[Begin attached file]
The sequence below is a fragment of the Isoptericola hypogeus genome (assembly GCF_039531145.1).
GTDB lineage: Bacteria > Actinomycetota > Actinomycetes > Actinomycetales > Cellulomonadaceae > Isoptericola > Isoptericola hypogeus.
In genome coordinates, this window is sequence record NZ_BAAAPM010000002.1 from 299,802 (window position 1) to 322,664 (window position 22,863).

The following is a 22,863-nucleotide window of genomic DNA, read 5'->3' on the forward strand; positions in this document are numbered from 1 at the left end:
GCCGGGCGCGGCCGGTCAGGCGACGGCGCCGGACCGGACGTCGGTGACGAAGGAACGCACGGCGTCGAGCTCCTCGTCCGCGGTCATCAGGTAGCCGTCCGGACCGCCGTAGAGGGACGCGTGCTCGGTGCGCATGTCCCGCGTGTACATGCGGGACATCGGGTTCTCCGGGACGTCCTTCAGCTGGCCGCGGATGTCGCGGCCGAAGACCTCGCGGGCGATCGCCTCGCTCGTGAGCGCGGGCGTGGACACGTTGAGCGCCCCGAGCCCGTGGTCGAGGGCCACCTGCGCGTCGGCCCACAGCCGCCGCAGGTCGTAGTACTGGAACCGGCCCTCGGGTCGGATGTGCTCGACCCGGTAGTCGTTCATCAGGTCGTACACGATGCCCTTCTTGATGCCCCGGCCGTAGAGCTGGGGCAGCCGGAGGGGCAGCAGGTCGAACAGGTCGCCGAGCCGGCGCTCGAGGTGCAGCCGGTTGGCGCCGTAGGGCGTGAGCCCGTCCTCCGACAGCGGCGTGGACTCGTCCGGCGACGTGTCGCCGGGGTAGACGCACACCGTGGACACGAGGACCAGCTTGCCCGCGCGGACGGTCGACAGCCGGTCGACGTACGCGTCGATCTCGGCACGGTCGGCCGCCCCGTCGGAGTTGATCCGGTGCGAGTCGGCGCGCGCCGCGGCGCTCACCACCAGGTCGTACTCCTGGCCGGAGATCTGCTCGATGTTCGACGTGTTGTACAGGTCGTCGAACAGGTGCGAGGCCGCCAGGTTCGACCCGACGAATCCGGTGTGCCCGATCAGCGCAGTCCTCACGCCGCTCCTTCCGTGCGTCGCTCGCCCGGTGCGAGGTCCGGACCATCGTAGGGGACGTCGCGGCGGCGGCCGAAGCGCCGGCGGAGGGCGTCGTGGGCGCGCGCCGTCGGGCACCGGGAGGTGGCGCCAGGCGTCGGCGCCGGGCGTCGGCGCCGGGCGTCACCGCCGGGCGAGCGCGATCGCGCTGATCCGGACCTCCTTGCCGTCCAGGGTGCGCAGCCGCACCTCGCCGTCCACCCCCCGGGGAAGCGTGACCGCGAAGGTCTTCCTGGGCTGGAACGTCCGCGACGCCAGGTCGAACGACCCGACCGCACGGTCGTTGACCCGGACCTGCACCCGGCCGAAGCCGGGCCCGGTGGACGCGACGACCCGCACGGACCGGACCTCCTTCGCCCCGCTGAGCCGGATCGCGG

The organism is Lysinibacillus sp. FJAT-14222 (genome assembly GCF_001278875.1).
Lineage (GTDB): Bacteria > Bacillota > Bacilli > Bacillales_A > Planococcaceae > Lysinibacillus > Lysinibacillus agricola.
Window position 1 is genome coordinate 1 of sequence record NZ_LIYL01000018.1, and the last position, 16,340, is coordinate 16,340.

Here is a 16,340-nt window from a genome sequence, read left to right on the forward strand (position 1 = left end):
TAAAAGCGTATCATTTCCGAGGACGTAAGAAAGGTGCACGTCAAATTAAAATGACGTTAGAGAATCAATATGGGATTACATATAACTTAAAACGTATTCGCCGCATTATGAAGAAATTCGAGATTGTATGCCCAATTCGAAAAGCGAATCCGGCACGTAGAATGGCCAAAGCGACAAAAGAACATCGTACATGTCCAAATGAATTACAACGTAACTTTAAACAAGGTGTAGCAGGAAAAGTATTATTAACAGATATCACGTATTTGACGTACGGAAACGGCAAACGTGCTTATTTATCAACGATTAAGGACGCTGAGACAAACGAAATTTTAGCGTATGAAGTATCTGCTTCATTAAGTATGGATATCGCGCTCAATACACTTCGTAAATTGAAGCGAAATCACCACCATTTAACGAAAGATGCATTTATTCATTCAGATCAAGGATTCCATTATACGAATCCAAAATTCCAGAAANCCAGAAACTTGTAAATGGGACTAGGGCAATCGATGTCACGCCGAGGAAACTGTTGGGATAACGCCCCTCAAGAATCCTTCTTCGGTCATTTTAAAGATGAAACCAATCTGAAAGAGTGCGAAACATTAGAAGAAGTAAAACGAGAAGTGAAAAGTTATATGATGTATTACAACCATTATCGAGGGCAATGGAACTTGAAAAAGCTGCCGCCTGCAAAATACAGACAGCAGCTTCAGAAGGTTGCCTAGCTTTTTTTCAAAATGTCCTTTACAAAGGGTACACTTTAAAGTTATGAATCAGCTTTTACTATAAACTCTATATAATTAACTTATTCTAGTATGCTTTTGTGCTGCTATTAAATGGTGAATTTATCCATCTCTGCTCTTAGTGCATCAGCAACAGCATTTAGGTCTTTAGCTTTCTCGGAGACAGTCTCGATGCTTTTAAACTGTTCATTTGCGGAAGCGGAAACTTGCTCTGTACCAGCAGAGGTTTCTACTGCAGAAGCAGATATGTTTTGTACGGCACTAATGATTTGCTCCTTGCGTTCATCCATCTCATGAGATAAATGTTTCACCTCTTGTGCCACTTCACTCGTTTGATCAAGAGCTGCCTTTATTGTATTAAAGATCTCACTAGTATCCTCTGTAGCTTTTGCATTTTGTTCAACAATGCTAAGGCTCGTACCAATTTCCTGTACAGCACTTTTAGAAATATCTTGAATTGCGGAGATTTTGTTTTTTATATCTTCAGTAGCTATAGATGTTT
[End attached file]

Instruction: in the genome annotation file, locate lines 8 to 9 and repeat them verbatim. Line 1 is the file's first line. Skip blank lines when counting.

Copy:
Window position 1 is genome coordinate 1 of sequence record NZ_LIYL01000018.1, and the last position, 16,340, is coordinate 16,340.

Here is a 16,340-nt window from a genome sequence, read left to right on the forward strand (position 1 = left end):